• Interim measures describing the actions you have taken or will take to protect patients and to ensure the quality of your drugs, such as notifying your customers, recalling product, conducting additional testing, adding lots to your stability programs to assure stability, drug application actions, and enhanced complaint monitoring.
  • Long-term measures describing any remediation efforts and enhancements to procedures, processes, methods, controls, systems, management oversight, and human resources (e.g., training, staffing improvements) designed to ensure the integrity of your company’s data.
  • A commitment to have a qualified consultant conduct extensive annual audits, for at least two years, to assist in evaluating CAPA effectiveness after you have executed your data integrity remediation protocol.
  • Inform FDA if you will be hiring a Chief Integrity Officer who is fully empowered to maintain anonymity of employees who report data integrity concerns and with authority to investigate potential breaches.
  • A status report for any of the above activities already underway or completed.

Repeat Observations at Facility

In a previous inspection, including the inspection of July 22 to August 02, 2019, FDA cited similar CGMP observations. You proposed specific remediations for these observations in your responses. Repeated failures demonstrate that executive management oversight and control over the manufacture of drugs is inadequate.

Ineffective Quality System

Significant findings in this letter demonstrate that your firm does not operate an effective quality system in accord with CGMP. In addition to the lack of effective production and laboratory operations oversight, we found your quality unit is not enabled to exercise proper authority and/or has insufficiently implemented its responsibilities. Executive management should immediately and comprehensively assess your company’s global manufacturing operations to ensure that your systems, processes, and products conform to FDA requirements.


The violations cited in this letter are not intended to be an all-inclusive list of violations that exist at your facility in connection with your products. You are responsible for investigating and determining the causes of any violations and for preventing their recurrence or the occurrence of other violations.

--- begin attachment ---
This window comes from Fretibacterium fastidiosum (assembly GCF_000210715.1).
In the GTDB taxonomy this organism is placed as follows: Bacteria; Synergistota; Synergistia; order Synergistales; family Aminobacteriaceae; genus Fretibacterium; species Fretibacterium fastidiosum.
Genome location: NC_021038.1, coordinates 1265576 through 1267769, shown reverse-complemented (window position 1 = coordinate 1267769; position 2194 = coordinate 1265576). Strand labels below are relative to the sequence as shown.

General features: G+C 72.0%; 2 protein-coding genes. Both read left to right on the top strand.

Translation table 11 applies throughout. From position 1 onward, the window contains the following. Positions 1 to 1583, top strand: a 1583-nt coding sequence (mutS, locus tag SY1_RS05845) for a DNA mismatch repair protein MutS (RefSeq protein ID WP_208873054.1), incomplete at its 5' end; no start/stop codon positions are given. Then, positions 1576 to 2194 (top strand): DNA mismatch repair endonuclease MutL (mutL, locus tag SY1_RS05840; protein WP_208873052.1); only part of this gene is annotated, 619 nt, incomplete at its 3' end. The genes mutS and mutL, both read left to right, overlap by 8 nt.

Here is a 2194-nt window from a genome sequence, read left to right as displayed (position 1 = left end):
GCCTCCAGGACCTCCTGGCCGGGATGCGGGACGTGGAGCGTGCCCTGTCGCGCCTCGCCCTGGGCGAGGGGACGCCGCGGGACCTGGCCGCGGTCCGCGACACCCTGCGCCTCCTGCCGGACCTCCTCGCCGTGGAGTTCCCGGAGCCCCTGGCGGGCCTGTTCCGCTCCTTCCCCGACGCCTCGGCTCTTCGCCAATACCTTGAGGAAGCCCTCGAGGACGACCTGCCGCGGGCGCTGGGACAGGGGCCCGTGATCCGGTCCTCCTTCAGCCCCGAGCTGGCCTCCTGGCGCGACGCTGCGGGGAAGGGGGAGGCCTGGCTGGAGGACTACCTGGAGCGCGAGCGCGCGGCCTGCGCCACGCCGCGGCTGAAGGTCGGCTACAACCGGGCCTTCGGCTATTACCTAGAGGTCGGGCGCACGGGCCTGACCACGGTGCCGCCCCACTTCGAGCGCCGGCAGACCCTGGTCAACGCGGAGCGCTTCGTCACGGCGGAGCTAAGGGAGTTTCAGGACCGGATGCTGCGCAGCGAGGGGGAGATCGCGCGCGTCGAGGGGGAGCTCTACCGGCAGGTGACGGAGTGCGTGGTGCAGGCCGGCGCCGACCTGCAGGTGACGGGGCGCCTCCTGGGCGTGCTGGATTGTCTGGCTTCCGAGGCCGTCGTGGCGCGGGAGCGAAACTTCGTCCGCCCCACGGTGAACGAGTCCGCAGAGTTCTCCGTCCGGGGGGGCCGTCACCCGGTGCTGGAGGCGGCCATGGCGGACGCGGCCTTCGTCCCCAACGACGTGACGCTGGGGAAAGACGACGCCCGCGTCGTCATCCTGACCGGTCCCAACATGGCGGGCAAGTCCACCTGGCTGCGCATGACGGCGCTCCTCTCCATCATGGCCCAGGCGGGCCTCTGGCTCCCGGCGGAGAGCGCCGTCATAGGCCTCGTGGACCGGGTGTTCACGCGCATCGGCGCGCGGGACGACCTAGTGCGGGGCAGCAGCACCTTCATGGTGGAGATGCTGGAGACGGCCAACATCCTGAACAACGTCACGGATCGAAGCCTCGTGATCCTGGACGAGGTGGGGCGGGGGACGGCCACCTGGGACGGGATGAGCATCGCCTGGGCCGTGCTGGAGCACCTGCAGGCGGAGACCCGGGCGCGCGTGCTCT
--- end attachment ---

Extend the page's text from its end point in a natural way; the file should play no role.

If you are considering an action that is likely to lead to a disruption in the supply of drugs produced at your facility, FDA requests that you contact CDER’s Drug Shortages Staff immediately, at drugshortages@fda.hhs.gov, so that FDA can work with you on the most effective way to bring your operations into compliance with the law. Contacting the Drug Shortages Staff also allows you to meet any obligations you may have to report discontinuances or interruptions in your drug manufacture under 21 U.S.C. 356C(b). This also allows FDA to consider, as soon as possible, what actions, if any, may be needed to avoid shortages and protect the health of patients who depend on your products.

FDA placed your firm on Import Alert 66-40 on November 14, 2023.

Correct any violations promptly. FDA may withhold approval of new applications or supplements listing your firm as a drug manufacturer until any violations are completely addressed and we confirm your compliance with CGMP. We may re-inspect to verify that you have completed corrective actions to any violations.

Failure to address any violations may also result in the FDA continuing to refuse admission of articles manufactured at, Intas Pharmaceuticals Limited, at Plot No. 457- 458 & 191/218P, Sarkhej - Bavla Highway, Matoda - Sanand, Ahmedabad, Gujarat, India into the United States under section 801(a)(3) of the FD&C Act, 21 U.S.C. 381(a)(3). Articles under this authority that appear to be adulterated may be detained or refused admission, in that the methods and controls used in their manufacture do not appear to conform to CGMP within the meaning of section 501(a)(2)(B) of the FD&C Act, 21 U.S.C. 351(a)(2)(B).

We request you email Temeka Moore, Temeka.Moore@fda.hhs.gov, within five days of receipt of this letter to schedule a regulatory meeting.

This letter notifies you of our findings and provides you an opportunity to address the above deficiencies. After you receive this letter, respond to this office in writing within 15 working days1. Specify what you have done to address any violations and to prevent their recurrence. In response to this letter, you may provide additional information for our consideration as we continue to assess your activities and practices. If you cannot complete corrective actions within 15 working days, state your reasons for delay and your schedule for completion.

Send your electronic reply to CDER-OC-OMQ-Communications@fda.hhs.gov. Identify your response with FEI 3003157498 and ATTN: Erika V. Butler.


Francis Godwin
Office of Manufacturing Quality
Office of Compliance
Center for Drug Evaluation and Research


1 Under program enhancements for the Generic Drug User Fee Amendments (GDUFA) reauthorization for fiscal years (FYs) 2023-2027, also known as the GDUFA III Commitment Letter, your facility may be eligible for a Post-Warning Letter Meeting to obtain preliminary feedback from FDA on the adequacy and completeness of your corrective action plans.